According to Section 21A of the SEA, penalties up to the greater of one million US-Dollar or three times the profits made or losses avoided (civil case) or penalties up to one million US-Dollar and ten years imprisonment (criminal case) can be imposed in response to frequent wilful insider trading violations.

Figure X: Timeline of public disclosure in the US




Execution of transaction

Report to SEC and exchange by insider

Public disclosure by SEC


Public disclosure by issuer

Business days until disclosure

EU Jurisdiction on Management Transactions

In the case of the EU, the first community prohibition of illegal insider trading was enforced in 1989 and has been replaced and standardized Europe-wide by the Directive on Insider Dealing and Market Abuse in 2003 [15] , which is one of the main measures in the EU Financial Services Action Plan. This so-called 2003 Directive obliged all Member States to set up minimal regulatory standards on market abuse [16] until October 12th 2004, however, Member States are free to issue their individual standards as far as they exceed the 2003 Directive.

According to Article 1 of the Commission Directive 2004/72/EC not only persons discharging responsibilities within an issuer like senior executives and members of the administrative, management or supervisory bodies are obliged to disclose transactions for their own account, but also third parties in close relationship with them, like husband and wife, children, civil registered partner, who have shared the same household as that person for at least one year on the date of the transaction concerned, but also any legal person whose managerial responsibility are discharged of a person mentioned above, fall into the category of liable individuals.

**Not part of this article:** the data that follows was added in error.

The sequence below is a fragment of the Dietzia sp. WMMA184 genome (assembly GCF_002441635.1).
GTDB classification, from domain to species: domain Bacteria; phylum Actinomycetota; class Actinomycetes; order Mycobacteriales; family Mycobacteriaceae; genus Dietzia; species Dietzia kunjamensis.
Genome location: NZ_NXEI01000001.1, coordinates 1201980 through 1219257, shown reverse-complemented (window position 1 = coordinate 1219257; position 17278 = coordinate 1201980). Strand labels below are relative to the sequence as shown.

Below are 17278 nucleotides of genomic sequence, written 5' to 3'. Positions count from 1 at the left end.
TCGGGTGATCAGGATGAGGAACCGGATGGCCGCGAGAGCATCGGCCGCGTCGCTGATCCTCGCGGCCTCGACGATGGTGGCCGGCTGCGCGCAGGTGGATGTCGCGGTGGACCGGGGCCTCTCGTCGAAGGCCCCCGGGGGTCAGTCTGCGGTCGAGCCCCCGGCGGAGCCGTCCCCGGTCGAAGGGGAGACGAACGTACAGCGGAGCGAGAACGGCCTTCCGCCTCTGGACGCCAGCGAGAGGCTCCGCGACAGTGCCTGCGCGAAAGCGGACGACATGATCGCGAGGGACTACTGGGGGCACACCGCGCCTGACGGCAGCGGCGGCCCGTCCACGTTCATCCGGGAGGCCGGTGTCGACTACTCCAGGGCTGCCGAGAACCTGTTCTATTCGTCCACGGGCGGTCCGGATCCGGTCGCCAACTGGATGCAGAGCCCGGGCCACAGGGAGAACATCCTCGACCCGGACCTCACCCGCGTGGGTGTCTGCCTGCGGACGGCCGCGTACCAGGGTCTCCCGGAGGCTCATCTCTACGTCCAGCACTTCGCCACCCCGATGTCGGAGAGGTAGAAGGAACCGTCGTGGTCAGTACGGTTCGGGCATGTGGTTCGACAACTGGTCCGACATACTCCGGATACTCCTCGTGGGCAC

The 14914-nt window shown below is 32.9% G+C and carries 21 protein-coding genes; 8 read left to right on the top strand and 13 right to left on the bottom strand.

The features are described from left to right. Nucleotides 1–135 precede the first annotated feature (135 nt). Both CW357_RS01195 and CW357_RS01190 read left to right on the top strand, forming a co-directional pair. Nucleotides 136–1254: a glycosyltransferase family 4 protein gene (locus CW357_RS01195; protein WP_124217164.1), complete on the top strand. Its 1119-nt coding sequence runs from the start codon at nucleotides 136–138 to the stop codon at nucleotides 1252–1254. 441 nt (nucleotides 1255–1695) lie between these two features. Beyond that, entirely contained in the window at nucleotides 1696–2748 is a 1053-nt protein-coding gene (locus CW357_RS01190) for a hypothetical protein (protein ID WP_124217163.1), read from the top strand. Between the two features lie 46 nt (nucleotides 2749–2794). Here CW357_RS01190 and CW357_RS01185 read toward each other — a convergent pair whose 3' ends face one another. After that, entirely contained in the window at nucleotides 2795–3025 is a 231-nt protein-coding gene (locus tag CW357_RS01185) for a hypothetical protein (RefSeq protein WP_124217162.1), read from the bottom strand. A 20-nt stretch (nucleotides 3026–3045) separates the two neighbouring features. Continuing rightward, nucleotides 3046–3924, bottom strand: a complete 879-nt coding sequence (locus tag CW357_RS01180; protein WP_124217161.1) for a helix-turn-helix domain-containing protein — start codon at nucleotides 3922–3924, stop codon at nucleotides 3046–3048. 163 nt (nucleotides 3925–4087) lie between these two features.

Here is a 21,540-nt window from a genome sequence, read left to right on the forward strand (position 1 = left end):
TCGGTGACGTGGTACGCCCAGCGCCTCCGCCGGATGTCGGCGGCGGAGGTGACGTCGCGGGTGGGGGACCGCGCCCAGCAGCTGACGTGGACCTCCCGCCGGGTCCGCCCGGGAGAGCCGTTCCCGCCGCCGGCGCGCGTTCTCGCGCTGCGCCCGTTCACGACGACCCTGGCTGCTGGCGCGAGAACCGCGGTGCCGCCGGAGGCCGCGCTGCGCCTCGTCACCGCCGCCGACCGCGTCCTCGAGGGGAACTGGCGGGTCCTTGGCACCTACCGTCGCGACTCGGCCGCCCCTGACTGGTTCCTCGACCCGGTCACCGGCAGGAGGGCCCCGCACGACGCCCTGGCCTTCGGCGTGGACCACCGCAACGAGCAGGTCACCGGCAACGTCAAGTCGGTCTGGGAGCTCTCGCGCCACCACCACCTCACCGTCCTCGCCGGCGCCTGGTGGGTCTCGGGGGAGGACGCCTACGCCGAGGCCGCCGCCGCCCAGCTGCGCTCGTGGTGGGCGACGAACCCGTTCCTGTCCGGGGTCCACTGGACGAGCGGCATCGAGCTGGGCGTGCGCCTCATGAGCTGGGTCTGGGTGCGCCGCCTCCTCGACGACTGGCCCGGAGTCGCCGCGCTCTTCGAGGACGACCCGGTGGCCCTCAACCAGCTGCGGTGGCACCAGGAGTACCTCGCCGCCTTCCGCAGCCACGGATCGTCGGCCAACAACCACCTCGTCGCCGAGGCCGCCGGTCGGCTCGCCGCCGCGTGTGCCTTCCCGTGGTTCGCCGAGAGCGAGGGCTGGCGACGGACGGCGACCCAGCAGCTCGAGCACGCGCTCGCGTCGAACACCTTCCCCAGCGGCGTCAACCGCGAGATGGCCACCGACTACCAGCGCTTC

The substance of the reporting obligation consists of transactions in equity securities, unit trusts, money markets instruments, financial derivatives and any other instrument trading on a regulated market or for which a request to trade has been made [17] . The respective notification shall be made within five working days of the transaction date via the Regulated Information Service to the competent authority of that Member State [18] . Member States are allowed to decide whether such notifications are due only if the total amount of transaction of one single liable individual has reached EUR 5,000 within a given calendar year or whether such notifications are due independent of the amount of transaction [19] .